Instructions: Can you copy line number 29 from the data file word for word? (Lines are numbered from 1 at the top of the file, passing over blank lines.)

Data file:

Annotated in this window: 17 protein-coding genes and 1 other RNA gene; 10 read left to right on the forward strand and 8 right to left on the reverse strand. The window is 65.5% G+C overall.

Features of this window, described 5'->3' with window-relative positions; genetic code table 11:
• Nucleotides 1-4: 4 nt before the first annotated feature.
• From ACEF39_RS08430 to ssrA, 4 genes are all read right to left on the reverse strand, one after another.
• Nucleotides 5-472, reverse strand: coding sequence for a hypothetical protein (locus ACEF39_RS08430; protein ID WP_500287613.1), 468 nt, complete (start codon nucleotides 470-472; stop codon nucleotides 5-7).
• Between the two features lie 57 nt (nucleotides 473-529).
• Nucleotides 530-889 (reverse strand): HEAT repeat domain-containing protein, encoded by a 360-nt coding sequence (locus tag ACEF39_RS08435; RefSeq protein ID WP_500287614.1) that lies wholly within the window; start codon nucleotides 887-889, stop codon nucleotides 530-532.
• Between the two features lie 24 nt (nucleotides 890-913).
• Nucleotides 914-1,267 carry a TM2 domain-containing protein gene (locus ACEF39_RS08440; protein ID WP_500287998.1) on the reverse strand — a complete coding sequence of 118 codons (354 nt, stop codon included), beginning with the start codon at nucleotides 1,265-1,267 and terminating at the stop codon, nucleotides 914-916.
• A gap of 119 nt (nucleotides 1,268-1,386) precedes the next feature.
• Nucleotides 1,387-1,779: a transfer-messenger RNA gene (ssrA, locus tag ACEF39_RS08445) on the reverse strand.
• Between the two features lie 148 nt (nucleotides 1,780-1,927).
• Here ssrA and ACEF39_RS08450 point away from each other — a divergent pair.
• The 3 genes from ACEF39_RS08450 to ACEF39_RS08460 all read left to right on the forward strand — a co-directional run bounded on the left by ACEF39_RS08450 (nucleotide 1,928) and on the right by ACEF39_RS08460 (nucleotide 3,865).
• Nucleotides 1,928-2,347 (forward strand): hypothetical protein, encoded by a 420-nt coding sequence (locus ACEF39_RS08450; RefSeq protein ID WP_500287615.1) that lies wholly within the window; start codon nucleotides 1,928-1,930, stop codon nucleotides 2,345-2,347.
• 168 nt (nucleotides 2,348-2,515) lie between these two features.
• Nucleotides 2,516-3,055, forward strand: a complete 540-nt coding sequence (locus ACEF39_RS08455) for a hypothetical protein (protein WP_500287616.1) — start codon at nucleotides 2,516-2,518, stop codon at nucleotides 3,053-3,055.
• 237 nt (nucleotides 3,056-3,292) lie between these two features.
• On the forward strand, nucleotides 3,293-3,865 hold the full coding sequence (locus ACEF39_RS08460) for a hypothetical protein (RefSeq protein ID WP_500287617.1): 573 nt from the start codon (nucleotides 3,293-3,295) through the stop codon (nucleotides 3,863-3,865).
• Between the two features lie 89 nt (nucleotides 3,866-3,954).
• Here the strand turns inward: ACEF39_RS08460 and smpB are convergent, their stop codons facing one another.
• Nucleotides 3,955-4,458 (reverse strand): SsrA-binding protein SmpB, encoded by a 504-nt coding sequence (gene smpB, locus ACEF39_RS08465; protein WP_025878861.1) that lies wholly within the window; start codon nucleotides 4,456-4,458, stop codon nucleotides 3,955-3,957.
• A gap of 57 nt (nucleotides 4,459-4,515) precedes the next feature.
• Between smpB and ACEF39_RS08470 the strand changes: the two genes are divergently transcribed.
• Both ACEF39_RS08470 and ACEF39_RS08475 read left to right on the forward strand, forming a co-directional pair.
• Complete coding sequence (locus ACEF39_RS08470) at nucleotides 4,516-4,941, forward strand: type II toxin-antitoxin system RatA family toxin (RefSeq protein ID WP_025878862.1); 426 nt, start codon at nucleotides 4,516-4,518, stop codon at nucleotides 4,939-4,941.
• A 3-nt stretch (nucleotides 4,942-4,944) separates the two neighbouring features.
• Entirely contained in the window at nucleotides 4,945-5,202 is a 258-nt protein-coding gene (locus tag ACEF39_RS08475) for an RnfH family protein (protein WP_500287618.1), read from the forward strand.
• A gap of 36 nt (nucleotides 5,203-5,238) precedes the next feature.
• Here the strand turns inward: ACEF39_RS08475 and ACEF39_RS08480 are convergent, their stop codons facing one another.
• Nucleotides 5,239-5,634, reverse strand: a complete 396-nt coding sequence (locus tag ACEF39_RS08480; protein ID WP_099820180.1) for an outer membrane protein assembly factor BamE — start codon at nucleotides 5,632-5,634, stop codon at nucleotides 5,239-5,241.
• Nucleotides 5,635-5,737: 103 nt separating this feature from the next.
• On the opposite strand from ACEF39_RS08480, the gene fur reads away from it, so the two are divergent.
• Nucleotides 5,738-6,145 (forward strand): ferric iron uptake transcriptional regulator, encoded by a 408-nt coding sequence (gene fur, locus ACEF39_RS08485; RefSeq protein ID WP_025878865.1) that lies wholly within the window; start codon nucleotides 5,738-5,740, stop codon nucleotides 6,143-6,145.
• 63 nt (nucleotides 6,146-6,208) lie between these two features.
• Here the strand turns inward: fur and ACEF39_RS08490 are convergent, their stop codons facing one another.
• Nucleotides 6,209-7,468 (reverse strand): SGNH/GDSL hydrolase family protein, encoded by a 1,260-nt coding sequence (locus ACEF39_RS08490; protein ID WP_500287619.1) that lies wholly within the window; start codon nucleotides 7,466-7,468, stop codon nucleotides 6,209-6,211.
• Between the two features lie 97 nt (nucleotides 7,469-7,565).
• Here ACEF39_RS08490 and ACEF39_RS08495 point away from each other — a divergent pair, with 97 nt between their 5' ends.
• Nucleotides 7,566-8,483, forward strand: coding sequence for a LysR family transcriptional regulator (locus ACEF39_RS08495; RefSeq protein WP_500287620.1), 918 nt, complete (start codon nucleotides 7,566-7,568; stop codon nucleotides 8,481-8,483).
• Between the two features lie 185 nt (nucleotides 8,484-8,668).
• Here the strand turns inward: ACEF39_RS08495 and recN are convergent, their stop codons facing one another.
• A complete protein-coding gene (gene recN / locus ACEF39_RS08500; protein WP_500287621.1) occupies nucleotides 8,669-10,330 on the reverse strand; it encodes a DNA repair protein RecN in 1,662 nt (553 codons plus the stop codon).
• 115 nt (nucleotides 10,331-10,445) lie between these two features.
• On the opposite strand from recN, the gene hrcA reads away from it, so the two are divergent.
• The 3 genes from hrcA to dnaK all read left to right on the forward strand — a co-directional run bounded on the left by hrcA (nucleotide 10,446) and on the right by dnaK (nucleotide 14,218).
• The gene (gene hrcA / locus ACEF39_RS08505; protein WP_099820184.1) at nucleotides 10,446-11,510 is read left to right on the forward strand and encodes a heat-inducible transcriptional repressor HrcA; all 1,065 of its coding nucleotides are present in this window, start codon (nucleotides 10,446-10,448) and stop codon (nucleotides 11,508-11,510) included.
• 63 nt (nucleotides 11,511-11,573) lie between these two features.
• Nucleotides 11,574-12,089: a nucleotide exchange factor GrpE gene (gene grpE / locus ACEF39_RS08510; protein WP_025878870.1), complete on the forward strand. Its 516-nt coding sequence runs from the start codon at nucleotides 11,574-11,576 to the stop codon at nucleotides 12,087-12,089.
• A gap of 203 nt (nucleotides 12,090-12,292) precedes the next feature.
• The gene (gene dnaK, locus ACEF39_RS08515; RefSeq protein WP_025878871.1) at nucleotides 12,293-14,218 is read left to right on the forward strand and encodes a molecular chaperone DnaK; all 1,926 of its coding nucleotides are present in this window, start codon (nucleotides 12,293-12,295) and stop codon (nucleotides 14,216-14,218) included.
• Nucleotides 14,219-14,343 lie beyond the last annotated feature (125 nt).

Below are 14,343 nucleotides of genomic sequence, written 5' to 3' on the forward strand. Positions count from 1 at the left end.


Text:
• A gap of 36 nt (nucleotides 5,203-5,238) precedes the next feature.